Global Warming Causes and Effects

Global warming is a term commonly used to describe the consequences of man-made pollutants overloading the naturally occurring greenhouse effect causing an increase of the average global temperature and is the subject of great debate and concern worldwide. Essentially, the greenhouse effect functions in the following manner: When sunlight pierces the atmosphere and hits the earth’s surface, not all of the sun’s solar energy is absorbed. Approximately a third of it is reflected into space. Specific atmospheric gases serve in much the same way as does the glass of a greenhouse, thus the terminology. These gases allow sunlight to penetrate then trap some of the solar energy which heats the earth. This occurrence is causing the earth to warm.

Carbon Dioxide (CO2) is the most prevalent of the greenhouse gases. Although deforestation is contributing heavily to the excess of CO2 in the atmosphere, a larger portion is caused by the burning of fossil fuels such as oil and coal. Eighty percent of the world’s population accounts for just 35 percent of CO2 emissions while the United States and Soviet Union combined are responsible for generating half. Worldwide, “carbon dioxide emissions are increasing by four percent a year.” (Miller, 1990, p. 450). Motor vehicles are a major cause of air pollution as is fuel burned for the heating of homes and powering industry along with the toxins emitted from stacks at coal-burning power plants.

Global warming is evidenced by the well-documented melting of glaciers along with the thermal expansion of the oceans, which have contributed to an increase in sea level over the past century of about six inches. Cloud compositions will change which will amplify the greenhouse effect. The elevated evaporation rate will hasten the drying effect of soil after rainfall which will result in drier conditions in many regions. The more rapid water recycling rate will result in heavier rainfall amounts and the number of extreme rainfall events. Higher rainfall rates will cause increased tropical storm intensity in addition to the warmer temperatures. Hurricanes maybe even more frequent and intense than presently predicted. (Trenberth, 1997). The landmasses will suffer the greatest changes as a result of the greenhouse effect.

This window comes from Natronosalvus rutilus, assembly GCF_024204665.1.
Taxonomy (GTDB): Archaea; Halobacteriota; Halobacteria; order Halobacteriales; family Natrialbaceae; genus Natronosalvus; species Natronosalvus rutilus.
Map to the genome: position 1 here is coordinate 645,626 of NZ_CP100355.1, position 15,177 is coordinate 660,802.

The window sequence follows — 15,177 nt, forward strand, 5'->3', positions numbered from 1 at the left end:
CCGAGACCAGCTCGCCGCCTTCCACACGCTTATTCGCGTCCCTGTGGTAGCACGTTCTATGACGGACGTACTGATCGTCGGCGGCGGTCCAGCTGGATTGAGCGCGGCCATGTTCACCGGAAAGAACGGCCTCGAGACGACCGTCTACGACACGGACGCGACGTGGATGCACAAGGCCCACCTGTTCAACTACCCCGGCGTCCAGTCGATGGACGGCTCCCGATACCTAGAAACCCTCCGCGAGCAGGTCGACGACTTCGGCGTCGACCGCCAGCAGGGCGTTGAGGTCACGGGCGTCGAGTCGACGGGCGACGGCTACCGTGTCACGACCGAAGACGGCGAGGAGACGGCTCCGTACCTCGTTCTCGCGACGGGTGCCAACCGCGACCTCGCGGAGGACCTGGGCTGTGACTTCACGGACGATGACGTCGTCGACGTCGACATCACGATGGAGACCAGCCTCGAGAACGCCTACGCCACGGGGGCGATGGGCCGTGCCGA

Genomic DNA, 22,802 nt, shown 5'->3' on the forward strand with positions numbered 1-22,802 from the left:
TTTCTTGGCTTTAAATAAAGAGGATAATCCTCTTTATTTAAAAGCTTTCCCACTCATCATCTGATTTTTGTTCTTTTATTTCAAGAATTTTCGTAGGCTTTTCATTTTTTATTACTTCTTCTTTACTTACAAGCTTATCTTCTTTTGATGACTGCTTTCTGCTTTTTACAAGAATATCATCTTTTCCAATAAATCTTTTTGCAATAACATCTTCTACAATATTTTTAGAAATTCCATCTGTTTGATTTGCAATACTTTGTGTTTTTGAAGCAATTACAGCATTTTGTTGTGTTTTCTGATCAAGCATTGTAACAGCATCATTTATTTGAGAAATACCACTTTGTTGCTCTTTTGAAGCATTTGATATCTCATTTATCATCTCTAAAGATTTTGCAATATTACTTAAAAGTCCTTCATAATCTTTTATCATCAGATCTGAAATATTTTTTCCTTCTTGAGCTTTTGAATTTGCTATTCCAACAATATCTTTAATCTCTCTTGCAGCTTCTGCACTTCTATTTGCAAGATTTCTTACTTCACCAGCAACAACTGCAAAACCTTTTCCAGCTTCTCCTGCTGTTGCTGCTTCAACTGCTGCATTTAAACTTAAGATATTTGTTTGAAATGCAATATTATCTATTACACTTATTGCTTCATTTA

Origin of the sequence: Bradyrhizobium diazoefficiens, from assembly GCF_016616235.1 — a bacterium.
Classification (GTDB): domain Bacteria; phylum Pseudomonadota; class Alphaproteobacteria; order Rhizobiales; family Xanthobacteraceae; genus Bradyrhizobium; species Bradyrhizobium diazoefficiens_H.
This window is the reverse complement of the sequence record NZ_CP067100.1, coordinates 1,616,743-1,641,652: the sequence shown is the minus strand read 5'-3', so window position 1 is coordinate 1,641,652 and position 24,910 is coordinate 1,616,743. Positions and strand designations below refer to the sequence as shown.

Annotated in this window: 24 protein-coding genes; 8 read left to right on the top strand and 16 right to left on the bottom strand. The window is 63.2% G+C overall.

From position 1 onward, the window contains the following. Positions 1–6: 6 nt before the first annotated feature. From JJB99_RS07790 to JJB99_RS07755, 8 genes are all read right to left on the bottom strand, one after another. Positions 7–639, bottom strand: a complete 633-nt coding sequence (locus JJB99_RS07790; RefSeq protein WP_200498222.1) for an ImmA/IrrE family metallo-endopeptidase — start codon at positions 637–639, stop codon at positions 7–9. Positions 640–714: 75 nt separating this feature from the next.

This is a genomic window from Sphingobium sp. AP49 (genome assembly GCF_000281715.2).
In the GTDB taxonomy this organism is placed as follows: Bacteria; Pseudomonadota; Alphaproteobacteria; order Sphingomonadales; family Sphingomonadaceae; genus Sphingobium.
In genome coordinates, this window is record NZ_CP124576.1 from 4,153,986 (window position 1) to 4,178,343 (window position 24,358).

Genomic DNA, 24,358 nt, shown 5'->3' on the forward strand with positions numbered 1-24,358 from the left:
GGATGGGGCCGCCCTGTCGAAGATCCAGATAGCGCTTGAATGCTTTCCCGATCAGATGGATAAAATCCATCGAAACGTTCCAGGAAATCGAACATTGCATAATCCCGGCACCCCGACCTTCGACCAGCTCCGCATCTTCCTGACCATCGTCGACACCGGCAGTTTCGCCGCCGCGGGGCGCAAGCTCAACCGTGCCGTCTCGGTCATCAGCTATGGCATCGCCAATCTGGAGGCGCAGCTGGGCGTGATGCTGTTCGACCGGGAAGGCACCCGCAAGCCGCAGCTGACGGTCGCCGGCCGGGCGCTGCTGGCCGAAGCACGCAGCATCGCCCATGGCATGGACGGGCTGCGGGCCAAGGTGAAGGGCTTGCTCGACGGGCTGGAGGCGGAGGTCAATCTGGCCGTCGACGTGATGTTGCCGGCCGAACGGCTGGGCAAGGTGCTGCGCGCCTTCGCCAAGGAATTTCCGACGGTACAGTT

A gradual rise in sea level this past century has pushed the tide-line further inland, submerging coastal lands and causing progressive erosion. The tidal wetlands and beaches gradually migrate inland as assorted plant life grows upon newly formed beaches creating a new contracted shoreline. The extent of coastal change is determined by the topography of the land close to the shore. “The tide comes and goes like clockwork, but if we continue to watch and wait, our coastal regions will face more erosion damage than we can repair, and the sea’s gentle image might be changed in the eyes of those affected” (Spyres, 2001).

The world can indeed survive without fossil fuels. There is growing consensus that fuel ethanol may serve a multitude of socially desirable goals. Ethanol is a type of alcohol that can be made using crops such as sugar beets, wheat, or corn. As a fuel additive, ethanol boosts octane and substantially reduces toxic carbon monoxide emissions. The conversion of beets or corn into ethanol is touted by scientists today as an economically and environmentally sound solution to pressing national and global concerns. Promising future alternatives to crude oil, vegetable oil can be substituted for diesel fuel while ethanol is an effective petrol additive (Edinger & Kaul, 2003).

World leaders have no sense of urgency regarding global warming. They place great importance on the popular items of the day such as education, crime, economics, and war to be reelected but if they don’t address this issue, there will be nothing to politicize in the future as we will have no future.

References

Edinger, Raphael and Kaul, Sanjay. “Sustainable Mobility: Renewable Energies for Powering Fuel Cell Vehicles.” Westport, CT: Praeger. (2003).

Miller, G. Tyler. “Living in the Environment: An Introduction to Environmental Science.” Belmont: Wadsworth. (1990).

Trenberth, Kevin E. “Global Warming: It’s Happening.” National Center for Atmospheric Research. (1997). 2008, Web.

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